The New Expanded 12-Team Playoff: Is it Good For College Football?


Oliver Thomas

On September 2nd, 2022, the College Football Playoff board made one of the biggest decisions in the history of the sport: expanding the playoff to 12 teams. The new playoff is set to debut by 2026 but could be implemented as early as 2024. 



Rules of the New playoff


According to, “The 12-team Playoff will be made up of the six conference champions ranked highest by the committee, with no minimum ranking requirement, and the six highest-ranked teams not among the conference champions. The four highest-ranked conference champions will be seeded Nos. 1 through 4 and will receive a first-round bye.”

The first round of the playoff will be played on the campus of the 5-8 seeds. The sport has never seen anything like this before, and it is safe to say these games will be nothing less than thrilling. This new playoff brings opportunities to more schools and gives them the opportunity to compete for a national championship. The expansion of the playoff does bring some concerns such as losing out of conference matchups as well as the importance of the regular season. Some people described that this expansion may even create college football into a younger version of the NFL. 



What is a power 5 Conference?

According to CBS: “The Power Five encompasses 65 schools, those that make up the five largest and richest conferences in college athletics (ACC, Big Ten, Big 12, Pac-12, SEC) plus Notre Dame.”





Is the Expanded playoff good for College?

Though it will be unlike anything the sport has ever seen, the expanded playoff is great for college football. There is a sense of mystery behind this playoff. No sport is like college football. During the BCS/4 team playoff era every game matters. Usually, a team can drop 1 game during the regular season, but that’s it. As of now, no two-loss team has ever made the playoff since the expansion. This is something that makes college football so special. Along with the bands, student sections, heated rivalries, and many other great and historic traditions, one of the main things that the sport holds is the importance of every game. The wins mean more, and the losses hurt more than they would in any other sport. Just one game can throw a team in the conversation of a playoff spot, meanwhile, the fact that one off night can have a team go from national title contender to looking from the outside in of the playoff picture.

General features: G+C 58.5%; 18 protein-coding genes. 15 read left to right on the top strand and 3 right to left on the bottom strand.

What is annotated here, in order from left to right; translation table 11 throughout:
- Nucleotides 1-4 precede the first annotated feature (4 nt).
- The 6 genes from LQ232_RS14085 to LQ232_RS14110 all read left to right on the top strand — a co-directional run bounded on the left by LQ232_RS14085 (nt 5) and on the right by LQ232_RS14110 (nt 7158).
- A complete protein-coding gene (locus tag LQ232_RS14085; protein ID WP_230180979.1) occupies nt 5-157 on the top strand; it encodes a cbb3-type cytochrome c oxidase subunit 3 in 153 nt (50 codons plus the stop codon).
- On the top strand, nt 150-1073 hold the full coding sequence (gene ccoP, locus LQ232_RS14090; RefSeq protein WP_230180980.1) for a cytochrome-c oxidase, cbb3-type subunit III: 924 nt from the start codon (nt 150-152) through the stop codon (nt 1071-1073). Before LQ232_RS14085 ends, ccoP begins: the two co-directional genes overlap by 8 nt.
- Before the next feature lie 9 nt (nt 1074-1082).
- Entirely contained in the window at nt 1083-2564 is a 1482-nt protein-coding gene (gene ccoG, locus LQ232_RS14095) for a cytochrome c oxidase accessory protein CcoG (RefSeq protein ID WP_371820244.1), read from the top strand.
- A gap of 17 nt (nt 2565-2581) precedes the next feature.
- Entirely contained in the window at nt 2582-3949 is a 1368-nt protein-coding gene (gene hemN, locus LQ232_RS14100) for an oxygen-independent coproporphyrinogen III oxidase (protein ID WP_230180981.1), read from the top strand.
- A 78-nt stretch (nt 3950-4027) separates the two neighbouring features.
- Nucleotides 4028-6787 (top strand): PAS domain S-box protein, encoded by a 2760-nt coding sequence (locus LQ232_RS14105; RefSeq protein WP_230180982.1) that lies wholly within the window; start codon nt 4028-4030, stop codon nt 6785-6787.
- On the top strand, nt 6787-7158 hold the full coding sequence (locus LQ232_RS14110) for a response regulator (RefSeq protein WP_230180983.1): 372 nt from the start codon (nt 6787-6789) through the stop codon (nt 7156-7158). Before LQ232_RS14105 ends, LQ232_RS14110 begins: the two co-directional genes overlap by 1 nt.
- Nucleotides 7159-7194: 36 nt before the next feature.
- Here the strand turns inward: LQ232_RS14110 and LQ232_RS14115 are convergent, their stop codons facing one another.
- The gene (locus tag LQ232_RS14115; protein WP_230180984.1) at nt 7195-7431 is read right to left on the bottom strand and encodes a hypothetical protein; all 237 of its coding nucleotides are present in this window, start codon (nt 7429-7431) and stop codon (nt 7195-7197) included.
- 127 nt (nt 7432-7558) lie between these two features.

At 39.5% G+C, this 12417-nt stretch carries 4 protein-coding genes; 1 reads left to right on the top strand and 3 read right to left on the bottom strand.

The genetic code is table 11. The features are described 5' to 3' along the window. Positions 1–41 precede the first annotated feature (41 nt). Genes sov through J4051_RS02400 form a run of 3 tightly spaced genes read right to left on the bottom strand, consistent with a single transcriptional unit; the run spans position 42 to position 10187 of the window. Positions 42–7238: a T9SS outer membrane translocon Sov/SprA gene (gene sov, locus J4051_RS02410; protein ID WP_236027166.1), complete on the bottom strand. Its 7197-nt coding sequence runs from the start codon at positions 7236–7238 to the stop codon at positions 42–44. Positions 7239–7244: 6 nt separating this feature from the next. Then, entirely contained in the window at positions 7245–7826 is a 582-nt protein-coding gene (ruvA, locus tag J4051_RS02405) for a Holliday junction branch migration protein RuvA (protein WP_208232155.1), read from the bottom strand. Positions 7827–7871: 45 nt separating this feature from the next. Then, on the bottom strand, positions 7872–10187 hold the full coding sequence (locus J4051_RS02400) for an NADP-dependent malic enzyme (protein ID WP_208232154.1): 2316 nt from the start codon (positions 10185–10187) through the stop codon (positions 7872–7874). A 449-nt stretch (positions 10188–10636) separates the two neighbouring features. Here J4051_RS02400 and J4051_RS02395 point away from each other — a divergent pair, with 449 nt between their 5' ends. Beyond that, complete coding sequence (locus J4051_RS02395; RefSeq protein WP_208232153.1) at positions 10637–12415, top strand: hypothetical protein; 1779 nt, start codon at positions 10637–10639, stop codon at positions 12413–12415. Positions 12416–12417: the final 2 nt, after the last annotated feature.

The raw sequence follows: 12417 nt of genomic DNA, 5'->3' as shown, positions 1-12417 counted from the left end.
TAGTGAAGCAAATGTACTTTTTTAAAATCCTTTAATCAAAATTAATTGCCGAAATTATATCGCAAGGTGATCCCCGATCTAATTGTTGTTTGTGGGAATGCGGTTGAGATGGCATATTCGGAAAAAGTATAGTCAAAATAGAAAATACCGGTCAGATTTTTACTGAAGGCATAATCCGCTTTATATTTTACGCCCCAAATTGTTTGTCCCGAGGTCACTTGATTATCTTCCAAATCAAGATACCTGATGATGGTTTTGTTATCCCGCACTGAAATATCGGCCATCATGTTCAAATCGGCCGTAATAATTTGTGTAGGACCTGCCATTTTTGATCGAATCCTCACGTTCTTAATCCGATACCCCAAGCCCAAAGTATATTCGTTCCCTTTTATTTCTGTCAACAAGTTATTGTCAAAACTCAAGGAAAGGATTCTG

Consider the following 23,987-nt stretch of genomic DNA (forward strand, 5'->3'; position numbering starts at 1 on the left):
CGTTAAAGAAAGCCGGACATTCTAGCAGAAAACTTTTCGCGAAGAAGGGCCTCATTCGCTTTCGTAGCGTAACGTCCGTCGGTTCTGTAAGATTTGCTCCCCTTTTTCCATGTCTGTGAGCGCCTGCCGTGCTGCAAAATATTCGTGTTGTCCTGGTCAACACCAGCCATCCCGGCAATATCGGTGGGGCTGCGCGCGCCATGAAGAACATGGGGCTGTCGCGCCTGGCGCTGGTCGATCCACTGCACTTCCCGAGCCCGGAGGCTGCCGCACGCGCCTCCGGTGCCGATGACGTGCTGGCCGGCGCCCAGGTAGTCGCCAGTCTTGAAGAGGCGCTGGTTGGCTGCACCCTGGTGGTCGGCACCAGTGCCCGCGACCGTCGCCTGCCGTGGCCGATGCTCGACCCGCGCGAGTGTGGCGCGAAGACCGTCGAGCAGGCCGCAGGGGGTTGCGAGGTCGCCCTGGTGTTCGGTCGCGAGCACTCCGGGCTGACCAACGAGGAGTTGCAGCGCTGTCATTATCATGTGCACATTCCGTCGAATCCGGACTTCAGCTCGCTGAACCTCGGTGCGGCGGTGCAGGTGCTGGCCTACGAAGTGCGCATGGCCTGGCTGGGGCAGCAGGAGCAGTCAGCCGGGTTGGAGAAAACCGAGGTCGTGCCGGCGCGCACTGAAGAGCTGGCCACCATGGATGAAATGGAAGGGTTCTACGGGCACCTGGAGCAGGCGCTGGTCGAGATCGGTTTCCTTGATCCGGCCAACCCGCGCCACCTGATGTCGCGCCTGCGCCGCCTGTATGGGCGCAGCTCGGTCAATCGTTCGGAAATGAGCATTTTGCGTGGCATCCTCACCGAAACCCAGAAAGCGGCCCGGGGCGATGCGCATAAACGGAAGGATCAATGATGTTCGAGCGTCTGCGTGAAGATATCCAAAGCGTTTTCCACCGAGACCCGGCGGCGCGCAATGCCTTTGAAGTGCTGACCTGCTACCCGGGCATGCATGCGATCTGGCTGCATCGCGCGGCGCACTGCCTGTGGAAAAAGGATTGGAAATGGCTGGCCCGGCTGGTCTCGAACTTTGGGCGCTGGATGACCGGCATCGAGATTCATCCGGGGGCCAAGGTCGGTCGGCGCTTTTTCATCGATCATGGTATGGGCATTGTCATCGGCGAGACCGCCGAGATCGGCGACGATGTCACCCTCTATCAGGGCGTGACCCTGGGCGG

This is something that makes college football so special. Once the playoff is expanded, each game becomes less important. The lower seeds in the playoff will most likely be 2 loss teams, which is something that the sport has never seen before. By no means will the regular season be meaningless. This expansion just expands the room for error and will allow teams to lose 2 or even 3 games and still have a shot at continuing their season. 


The home playoff games will also bring something new and exciting to the sport. College football atmospheres have always been the best in all sports. Whether it be a Penn State whiteout or just a big game at Neyland for Tennessee, college football games always have some of the loudest and most energetic crowds in all of the sports. There isn’t much to say about these on-campus playoff games except that the environments will be amazing. This expanded playoff will give even more schools a shot at the glory of a playoff, and having a playoff game on campus will make these games even more energetic.